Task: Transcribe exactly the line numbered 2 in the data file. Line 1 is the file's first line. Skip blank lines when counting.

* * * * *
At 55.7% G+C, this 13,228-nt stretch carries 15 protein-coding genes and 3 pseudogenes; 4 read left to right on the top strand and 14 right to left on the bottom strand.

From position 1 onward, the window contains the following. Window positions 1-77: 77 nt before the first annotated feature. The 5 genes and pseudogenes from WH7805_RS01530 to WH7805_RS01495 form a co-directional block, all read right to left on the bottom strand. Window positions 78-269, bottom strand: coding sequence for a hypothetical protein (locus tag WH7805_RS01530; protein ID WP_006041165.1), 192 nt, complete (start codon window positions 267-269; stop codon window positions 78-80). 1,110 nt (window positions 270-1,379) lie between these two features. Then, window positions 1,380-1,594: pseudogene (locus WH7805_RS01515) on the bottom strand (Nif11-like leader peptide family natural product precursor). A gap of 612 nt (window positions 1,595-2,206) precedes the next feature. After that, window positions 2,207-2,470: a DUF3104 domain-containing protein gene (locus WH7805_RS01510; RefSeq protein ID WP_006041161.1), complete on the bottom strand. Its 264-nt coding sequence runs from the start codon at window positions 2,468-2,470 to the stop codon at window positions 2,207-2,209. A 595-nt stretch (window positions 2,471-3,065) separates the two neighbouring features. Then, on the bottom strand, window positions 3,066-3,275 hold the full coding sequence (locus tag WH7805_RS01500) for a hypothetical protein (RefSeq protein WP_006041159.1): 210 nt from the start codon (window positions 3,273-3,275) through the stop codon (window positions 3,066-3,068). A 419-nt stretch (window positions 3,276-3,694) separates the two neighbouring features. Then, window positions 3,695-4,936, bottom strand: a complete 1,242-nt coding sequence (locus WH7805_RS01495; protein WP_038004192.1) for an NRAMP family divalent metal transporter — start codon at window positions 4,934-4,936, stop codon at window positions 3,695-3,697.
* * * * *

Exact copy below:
From position 1 onward, the window contains the following. Window positions 1-77: 77 nt before the first annotated feature. The 5 genes and pseudogenes from WH7805_RS01530 to WH7805_RS01495 form a co-directional block, all read right to left on the bottom strand. Window positions 78-269, bottom strand: coding sequence for a hypothetical protein (locus tag WH7805_RS01530; protein ID WP_006041165.1), 192 nt, complete (start codon window positions 267-269; stop codon window positions 78-80). 1,110 nt (window positions 270-1,379) lie between these two features. Then, window positions 1,380-1,594: pseudogene (locus WH7805_RS01515) on the bottom strand (Nif11-like leader peptide family natural product precursor). A gap of 612 nt (window positions 1,595-2,206) precedes the next feature. After that, window positions 2,207-2,470: a DUF3104 domain-containing protein gene (locus WH7805_RS01510; RefSeq protein ID WP_006041161.1), complete on the bottom strand. Its 264-nt coding sequence runs from the start codon at window positions 2,468-2,470 to the stop codon at window positions 2,207-2,209. A 595-nt stretch (window positions 2,471-3,065) separates the two neighbouring features. Then, on the bottom strand, window positions 3,066-3,275 hold the full coding sequence (locus tag WH7805_RS01500) for a hypothetical protein (RefSeq protein WP_006041159.1): 210 nt from the start codon (window positions 3,273-3,275) through the stop codon (window positions 3,066-3,068). A 419-nt stretch (window positions 3,276-3,694) separates the two neighbouring features. Then, window positions 3,695-4,936, bottom strand: a complete 1,242-nt coding sequence (locus WH7805_RS01495; protein WP_038004192.1) for an NRAMP family divalent metal transporter — start codon at window positions 4,934-4,936, stop codon at window positions 3,695-3,697.